Long Term Care problems won’t just go away

Busy week and little time to blog, but a quick note on this Kaiser story reporting on a SCAN Foundation poll on long term care needs/perceptions/preparations in California, sent my way by Brad Flansbaum. The article nicely summarizes the surprise many families receive when it comes time for a loved one to need LTC:

Long-term care costs can surprise many families who expect Medicare to cover their needs. After a hospital stay, Medicare will pay for 100 days of nursing home care, but after that, families are on their own or are forced to spend down their assets to become poor enough to qualify for Medicaid.

Only 35% of Californians correctly understood that Medicare does not pay for extended nursing home care and only 1 in 5 understood the Medicare home health benefit (they think it is more generous than it is). So, Medicaid is the default nursing home payer in the U.S. and the program pays around half of the nation’s nursing home bill. Block granting Medicaid in a way that reduces fairly Federal costs for the program will pit LTC services for the elderly and disabled against the need for acute care insurance for children and pregnant women, and say to states “tag; you’re it!”.

We desperately need a more coherent LTC policy in this country. Private LTC insurance offers no hope of a population based answer. Families are left to stand in the breach, doing the best they can. As I have said before, one of the worst outcomes of the ACA debate was the demise of CLASS in a way that treated those provisions only through the lens of deficit reduction. Deficit accounting is important, but cannot answer all important policy questions.

CLASS wasn’t a deficit gimmick, it was an attempt to set up a self sustaining LTC insurance benefit that could have helped people age in their homes and delay NH admission. Like so much of health reform, critics know far more about what they are against than what they are for.

The question remains: how will our country insure against the need for LTC?

cross posted at freeforall.

Author: Don Taylor

Don Taylor is an Associate Professor of Public Policy at Duke University, where his teaching and research focuses on health policy, with a focus on Medicare generally, and on hospice and palliative care, specifically. He increasingly works at the intersection of health policy and the federal budget. Past research topics have included health workforce and the economics of smoking. He began blogging in June 2009 and wrote columns on health reform for the Raleigh, (N.C.) News and Observer. He blogged at The Incidental Economist from March 2011 to March 2012. He is the author of a book, Balancing the Budget is a Progressive Priority that will be published by Springer in May 2012.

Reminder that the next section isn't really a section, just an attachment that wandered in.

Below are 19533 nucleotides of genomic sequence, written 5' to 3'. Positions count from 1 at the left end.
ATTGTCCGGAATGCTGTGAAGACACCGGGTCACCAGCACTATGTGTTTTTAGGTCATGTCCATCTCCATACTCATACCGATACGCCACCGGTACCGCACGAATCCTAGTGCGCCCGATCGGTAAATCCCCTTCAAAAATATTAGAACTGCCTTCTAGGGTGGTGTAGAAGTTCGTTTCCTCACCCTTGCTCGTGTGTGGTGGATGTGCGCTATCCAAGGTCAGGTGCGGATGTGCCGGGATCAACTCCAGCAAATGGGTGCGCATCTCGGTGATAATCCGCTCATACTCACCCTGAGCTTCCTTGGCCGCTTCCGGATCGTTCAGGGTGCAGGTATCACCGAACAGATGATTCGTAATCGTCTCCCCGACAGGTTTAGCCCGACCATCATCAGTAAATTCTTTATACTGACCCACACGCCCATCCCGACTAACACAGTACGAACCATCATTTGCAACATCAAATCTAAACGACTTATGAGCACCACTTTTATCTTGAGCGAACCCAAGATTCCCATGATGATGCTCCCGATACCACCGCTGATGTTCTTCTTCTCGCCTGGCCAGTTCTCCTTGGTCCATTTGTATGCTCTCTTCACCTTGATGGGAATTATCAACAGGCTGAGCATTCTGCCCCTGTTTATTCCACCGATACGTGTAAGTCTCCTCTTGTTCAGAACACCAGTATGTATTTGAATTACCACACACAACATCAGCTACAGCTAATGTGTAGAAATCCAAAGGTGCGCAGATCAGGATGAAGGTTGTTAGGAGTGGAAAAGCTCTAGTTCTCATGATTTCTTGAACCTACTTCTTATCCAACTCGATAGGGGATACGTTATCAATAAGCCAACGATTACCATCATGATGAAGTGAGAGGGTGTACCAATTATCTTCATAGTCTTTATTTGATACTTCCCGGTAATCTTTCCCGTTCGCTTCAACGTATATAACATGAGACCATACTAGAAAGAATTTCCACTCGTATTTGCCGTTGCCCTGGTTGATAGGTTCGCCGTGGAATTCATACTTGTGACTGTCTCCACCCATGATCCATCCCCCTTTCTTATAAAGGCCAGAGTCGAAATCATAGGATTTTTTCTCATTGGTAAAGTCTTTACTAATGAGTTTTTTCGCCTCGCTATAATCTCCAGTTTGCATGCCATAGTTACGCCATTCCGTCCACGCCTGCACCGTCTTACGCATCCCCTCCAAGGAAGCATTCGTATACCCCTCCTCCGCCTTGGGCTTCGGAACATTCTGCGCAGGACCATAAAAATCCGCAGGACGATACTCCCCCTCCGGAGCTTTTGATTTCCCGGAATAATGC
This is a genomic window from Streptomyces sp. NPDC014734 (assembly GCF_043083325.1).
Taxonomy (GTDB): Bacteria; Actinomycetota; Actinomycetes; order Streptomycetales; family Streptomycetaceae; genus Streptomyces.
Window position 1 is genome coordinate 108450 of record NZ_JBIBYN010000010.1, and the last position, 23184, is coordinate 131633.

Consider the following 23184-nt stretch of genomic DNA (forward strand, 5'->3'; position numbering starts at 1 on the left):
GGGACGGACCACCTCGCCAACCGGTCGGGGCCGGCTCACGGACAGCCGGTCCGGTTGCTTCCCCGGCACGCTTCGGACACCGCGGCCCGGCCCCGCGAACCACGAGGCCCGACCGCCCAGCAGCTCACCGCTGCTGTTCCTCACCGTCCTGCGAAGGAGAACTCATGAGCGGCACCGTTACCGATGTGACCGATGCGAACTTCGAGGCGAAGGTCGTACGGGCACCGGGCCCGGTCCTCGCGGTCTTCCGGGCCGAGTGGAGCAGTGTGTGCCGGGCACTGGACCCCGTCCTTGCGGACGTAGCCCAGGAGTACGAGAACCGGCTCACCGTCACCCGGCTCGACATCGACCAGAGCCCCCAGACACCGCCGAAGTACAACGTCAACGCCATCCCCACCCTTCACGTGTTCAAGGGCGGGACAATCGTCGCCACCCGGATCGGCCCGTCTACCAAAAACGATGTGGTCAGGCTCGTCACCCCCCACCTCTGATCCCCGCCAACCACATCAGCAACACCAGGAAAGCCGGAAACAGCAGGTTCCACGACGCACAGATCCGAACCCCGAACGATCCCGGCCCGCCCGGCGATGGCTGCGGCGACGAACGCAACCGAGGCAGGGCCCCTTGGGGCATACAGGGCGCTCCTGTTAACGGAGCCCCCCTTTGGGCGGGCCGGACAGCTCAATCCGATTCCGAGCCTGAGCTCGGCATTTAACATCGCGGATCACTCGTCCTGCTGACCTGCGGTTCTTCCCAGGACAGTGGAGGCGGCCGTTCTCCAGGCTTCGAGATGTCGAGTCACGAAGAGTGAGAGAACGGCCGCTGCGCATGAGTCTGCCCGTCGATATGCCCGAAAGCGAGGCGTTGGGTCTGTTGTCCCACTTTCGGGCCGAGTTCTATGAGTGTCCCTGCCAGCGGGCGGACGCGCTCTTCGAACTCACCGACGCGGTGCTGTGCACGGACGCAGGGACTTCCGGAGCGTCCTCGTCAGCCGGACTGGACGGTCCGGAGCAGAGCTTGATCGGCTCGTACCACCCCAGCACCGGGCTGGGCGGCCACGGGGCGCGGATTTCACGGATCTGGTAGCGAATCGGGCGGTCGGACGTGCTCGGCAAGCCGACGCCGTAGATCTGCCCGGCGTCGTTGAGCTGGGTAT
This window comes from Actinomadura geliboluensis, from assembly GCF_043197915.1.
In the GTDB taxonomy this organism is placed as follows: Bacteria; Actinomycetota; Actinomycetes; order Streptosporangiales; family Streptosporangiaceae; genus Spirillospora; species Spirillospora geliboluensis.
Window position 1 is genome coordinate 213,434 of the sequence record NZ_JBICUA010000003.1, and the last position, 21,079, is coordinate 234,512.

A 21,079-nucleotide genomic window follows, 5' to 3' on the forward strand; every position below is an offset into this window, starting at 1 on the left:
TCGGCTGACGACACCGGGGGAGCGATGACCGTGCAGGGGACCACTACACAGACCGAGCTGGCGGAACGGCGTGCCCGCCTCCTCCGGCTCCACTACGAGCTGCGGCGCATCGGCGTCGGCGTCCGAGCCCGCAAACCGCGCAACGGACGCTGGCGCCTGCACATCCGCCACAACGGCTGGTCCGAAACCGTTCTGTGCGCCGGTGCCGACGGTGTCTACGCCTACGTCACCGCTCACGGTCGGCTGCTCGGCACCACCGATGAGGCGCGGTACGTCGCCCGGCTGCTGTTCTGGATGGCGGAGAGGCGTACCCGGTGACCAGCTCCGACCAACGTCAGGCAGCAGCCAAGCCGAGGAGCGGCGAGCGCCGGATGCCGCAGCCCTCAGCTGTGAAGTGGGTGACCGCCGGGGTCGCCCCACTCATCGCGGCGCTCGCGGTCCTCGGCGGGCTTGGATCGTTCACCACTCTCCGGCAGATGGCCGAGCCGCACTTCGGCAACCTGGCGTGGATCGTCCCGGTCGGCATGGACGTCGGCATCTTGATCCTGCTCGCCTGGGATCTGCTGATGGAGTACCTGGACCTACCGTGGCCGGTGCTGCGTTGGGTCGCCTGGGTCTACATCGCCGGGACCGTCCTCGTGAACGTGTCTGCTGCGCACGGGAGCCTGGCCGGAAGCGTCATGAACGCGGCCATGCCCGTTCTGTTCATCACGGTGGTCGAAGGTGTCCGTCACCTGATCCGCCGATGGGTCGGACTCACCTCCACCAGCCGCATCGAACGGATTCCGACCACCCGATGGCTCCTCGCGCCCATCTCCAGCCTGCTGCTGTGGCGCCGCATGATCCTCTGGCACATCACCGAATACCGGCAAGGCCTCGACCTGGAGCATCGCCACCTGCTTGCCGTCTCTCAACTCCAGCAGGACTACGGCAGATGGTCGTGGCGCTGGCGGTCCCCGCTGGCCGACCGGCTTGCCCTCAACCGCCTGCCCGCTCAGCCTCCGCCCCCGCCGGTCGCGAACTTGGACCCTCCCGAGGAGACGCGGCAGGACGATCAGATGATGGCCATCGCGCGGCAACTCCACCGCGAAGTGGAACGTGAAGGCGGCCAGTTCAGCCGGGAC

12 thoughts on “Long Term Care problems won’t just go away”

  1. And don’t get treated for depression, ever. LTC insurance companies won’t pick you up if you’ve ever been treated.

  2. I didn’t follow this part of your linked piece: “This would leave CLASS covering that part of the market with the largest moral hazard (you use more if it is paid for by insurance), with the private market covering the part with the least (I don’t know anyone who wants to live in a nursing home).”

    Are you saying that private insurers would start offering more LTC options, and that people taking them would be less likely to use them when they didn’t really need them? I don’t get it.

    Also, why link it only to employment? Wasn’t that the mistake we made before?

    On your larger point though, something like this makes a ton of sense. As you said, no one wants to have to go to a nursing home.

    1. The issue is that if CLASS covers the “desireable” LTC (home care), private LTC will be able to (as they would prefer) sell only nursing home insurance. This will have the effect of shifting costs from the private system to the public system.

      1. Oh, thanks! I thought he was talking about the people. I’m not sure I’d ever heard “moral hazard” applied to a corp, but of course it fits.

        But won’t most people want both? At some point, can you really stay home? Wouldn’t that mean lots of equipment? Seems like bifurcating it might not work. I can’t see people buying *three* kinds of health insurance. Something’s got to give.

    2. NCG
      The benefit level of CLASS (~$40-$75/day) is not enough to finance a NH stay (range from ~$150-$350+/day). CLASS benefits are best understood as age-on-place benefits that would give families more flexibility and might prevent NH admissions. My main point is that moral hazard would be a problem with this type of insurance, so the worries about adverse selection in how CLASS was written are real and I think the decision by HHS to not go ahead is correct on the merits….some type of underwriting needed, esp at first.

      Employment link mostly used as a way to get some sort of subtle underwriting since goal is setting up self sustaining LTC plan where none exists….CLASS was not designed to help those already disabled. But, work requirement very low, so adverse selection would remain a problem. A better option might be simple underwriting and de link from employment conceptually, but other benefit of employment is ability to ‘nudge’ people via auto enroll mechanisms that would have been allowed, but would not have been required.